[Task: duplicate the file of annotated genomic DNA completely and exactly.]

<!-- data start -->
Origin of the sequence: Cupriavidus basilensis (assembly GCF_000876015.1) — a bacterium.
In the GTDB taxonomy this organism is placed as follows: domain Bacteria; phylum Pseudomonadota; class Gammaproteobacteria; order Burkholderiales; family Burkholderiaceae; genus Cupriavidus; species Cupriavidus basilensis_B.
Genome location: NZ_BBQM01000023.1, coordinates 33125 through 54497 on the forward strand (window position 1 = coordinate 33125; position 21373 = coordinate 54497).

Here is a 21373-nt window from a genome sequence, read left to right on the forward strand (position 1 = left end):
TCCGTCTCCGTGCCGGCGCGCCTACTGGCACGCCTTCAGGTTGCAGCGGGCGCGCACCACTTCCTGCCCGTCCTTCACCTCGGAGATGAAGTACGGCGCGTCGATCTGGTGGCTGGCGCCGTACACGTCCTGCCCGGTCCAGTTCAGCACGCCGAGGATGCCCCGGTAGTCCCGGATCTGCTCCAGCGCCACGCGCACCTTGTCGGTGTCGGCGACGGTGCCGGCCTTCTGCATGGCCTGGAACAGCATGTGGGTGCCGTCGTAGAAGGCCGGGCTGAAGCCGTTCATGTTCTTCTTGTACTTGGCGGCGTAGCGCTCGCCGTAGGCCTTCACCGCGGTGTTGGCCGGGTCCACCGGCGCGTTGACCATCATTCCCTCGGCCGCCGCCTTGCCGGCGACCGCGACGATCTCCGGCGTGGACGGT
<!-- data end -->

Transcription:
Origin of the sequence: Cupriavidus basilensis (assembly GCF_000876015.1) — a bacterium.
In the GTDB taxonomy this organism is placed as follows: domain Bacteria; phylum Pseudomonadota; class Gammaproteobacteria; order Burkholderiales; family Burkholderiaceae; genus Cupriavidus; species Cupriavidus basilensis_B.
Genome location: NZ_BBQM01000023.1, coordinates 33125 through 54497 on the forward strand (window position 1 = coordinate 33125; position 21373 = coordinate 54497).

Here is a 21373-nt window from a genome sequence, read left to right on the forward strand (position 1 = left end):
TCCGTCTCCGTGCCGGCGCGCCTACTGGCACGCCTTCAGGTTGCAGCGGGCGCGCACCACTTCCTGCCCGTCCTTCACCTCGGAGATGAAGTACGGCGCGTCGATCTGGTGGCTGGCGCCGTACACGTCCTGCCCGGTCCAGTTCAGCACGCCGAGGATGCCCCGGTAGTCCCGGATCTGCTCCAGCGCCACGCGCACCTTGTCGGTGTCGGCGACGGTGCCGGCCTTCTGCATGGCCTGGAACAGCATGTGGGTGCCGTCGTAGAAGGCCGGGCTGAAGCCGTTCATGTTCTTCTTGTACTTGGCGGCGTAGCGCTCGCCGTAGGCCTTCACCGCGGTGTTGGCCGGGTCCACCGGCGCGTTGACCATCATTCCCTCGGCCGCCGCCTTGCCGGCGACCGCGACGATCTCCGGCGTGGACGGT